Dusty Hill of ZZ Top has been playing bass longer than you, no matter who you are. We met him all the way back in 2007...

Joe ‘Dusty’ Hill, born in 1949 in East Texas, is known for three things. Firstly, his rock-solid bass playing, delivered over four decades with his band ZZ Top. Next, his huge beard, only matched by ZZ guitarist Billy Gibbons’ own enormous facial decoration – both of which, trivia fans will be amused to hear, once came close to coming off after Gillette made a (rejected) offer of a million dollars apiece if the ZZ chaps would shave them off on live TV. Finally, Dusty is renowned for his quiet demeanor and reluctance to speak too much – which makes it all the more satisfying that he spoke to us on the eve of release of the first ever ZZ Top DVD, Live In Texas.

The new DVD is great.

Thanks! People have asked us why we haven’t gotten round to doing a DVD before, and I don’t really know the answer, but I’m glad that we did it, and that we shot it in Texas, which was very satisfying for us. We tried to really capture the show.

What basses were you playing?

Bolin make them for me – they’re really close to a Fender Telecaster bass. I may ask for an odd color or a stranger shape here and there, but if you close your eyes it feels like a Tele. There aren’t too many modifications – I move the pickup here and there, because I play with my fingers and I like to play in a certain place and strike the string in a certain way. Sometimes I’ll use a left-handed machine head setup, but the bass is still strung right-handed, so it’s just for the aesthetic.

Is your bass style still evolving after all these years?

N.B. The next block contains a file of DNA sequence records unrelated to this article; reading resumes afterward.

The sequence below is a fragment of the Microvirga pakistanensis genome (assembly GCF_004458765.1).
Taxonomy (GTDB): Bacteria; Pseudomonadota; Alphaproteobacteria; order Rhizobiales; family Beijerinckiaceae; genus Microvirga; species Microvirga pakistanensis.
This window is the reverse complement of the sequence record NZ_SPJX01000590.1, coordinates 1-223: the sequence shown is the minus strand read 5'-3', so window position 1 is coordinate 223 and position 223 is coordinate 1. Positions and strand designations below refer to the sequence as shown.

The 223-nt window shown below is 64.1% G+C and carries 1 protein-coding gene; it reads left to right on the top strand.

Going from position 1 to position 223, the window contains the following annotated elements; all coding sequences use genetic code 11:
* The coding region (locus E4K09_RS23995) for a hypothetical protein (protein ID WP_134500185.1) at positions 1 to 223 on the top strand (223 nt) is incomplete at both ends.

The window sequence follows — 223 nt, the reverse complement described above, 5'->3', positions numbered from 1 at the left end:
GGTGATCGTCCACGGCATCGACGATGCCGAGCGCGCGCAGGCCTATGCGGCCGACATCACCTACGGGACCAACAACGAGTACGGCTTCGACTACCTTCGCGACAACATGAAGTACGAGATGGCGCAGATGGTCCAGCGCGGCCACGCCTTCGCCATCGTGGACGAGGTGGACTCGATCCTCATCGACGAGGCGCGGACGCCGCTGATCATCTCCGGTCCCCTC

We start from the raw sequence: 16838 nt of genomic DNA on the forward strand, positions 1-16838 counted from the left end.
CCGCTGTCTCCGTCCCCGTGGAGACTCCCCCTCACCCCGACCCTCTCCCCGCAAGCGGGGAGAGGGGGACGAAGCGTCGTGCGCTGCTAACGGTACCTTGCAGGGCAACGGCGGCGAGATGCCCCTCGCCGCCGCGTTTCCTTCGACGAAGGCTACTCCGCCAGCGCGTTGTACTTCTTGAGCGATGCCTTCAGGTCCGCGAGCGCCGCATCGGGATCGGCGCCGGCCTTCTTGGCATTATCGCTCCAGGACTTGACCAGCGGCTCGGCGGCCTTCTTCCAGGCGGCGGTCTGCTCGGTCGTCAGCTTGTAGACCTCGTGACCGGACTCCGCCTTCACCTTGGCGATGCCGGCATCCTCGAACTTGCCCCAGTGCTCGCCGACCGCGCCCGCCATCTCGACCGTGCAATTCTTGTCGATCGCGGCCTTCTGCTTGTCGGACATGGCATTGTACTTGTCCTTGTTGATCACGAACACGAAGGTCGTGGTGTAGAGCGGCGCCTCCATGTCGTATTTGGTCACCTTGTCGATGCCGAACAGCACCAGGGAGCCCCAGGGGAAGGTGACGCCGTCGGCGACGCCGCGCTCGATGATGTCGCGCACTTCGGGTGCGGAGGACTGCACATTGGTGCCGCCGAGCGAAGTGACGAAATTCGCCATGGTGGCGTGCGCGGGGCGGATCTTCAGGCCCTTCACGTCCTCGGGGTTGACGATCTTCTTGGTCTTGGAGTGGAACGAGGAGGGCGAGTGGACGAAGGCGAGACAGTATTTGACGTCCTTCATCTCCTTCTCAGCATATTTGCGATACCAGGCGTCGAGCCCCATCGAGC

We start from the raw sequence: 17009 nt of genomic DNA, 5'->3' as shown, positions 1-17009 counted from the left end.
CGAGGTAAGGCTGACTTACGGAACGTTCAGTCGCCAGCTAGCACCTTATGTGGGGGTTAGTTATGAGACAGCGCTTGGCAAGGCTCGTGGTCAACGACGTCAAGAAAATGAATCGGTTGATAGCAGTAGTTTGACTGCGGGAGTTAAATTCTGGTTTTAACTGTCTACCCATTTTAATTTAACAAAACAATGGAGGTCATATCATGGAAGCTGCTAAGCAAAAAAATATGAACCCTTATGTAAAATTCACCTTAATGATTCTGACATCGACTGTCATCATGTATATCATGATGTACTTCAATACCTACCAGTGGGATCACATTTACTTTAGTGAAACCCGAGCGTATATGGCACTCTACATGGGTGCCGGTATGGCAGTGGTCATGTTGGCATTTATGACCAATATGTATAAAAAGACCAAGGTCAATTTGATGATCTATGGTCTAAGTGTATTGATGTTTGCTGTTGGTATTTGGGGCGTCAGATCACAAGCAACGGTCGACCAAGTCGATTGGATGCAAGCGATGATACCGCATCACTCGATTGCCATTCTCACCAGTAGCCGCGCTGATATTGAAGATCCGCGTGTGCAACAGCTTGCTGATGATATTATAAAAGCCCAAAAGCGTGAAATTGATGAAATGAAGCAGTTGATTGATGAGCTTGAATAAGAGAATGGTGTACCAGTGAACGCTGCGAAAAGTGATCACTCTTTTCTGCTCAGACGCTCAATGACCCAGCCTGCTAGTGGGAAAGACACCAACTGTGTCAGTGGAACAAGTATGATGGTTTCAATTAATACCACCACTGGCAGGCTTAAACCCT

I’m always learning – or at least I try to. I like to experiment with tones. I like a pretty trashy sound. With a three-piece band, my job is to fill up any holes that might be there, along with our drummer Frank [famously surnamed Beard, despite his lack of one], so that Billy will have the freedom to do whatever he likes. That’s one of the keys to our playing together.

How did you get into bass in the first place?

I sang before I played the bass, and I had to learn to play while I was singing. My first bass was a Kay. Dude, do you know them? I wasn’t any good… Then I had a Silvertone, which was all I could afford. Then I sat in on bass with this band, but the bass didn’t have a G string for the longest time, and I had to keep it at the low end a lot. It worked out very well for me, because it kept my sound full. I was a big Jack Bruce fan – and still am – and I tried to play like him, but I didn’t play quite as much. I wasn’t quite that busy. As long as I’ve got the low end covered, I’m having a pretty good time.

How do you get your signature overdriven sound?

We monkey around with amps a lot. I leave a lot of that in Billy’s hands. I use a kind of modified Marshall – a souped-up one with a Guvnor on it. Somebody once described my sound to me: they said, ‘Pardon me, but it sounds like farting in a trashcan!’ I took it as a compliment, because I like my sound to be a little on the gritty side.

Do you do five-string basses?

I’ve played five- and eight-string basses, but I don’t really enjoy it – I prefer to stick with four. I don’t like too many guitars in the show, unless I break a string.

Many of ZZ’s 1980s hits featured a synthesized bass playing sixteenths as well as your own eighths. How do you achieve this live?

I strike a note and it plays with me, electronically. It shadows me. In the studio it’s easy to do, of course.

Have you got a large bass collection?

I haven’t counted them recently, but I have a couple of hundred. I have a few at my home, I have some at a gallery which I had built – kind of a mini-museum, if you want, which I don’t show to many people – and of course the band has a place. Then there is yet another place which is more secure. I have a 1952 Tele Precision, a Thunderbird and a few rare instruments – and I have a Kay. It’s not the one I started with, which I lost a long time ago – I just bought one to remind me what it was like.

Who were your influences?
Jack Bruce, Charles Mingus – there’s a real variety of players. I admire Paul McCartney’s playing, which is altogether different to the way I play – but what he does fits so well. I very much admire Nathan East’s bass playing, he’s a good friend of mine and can play anything.

Is there any bass style that you haven’t mastered yet?
I can play whatever, but how well I play it is open to debate!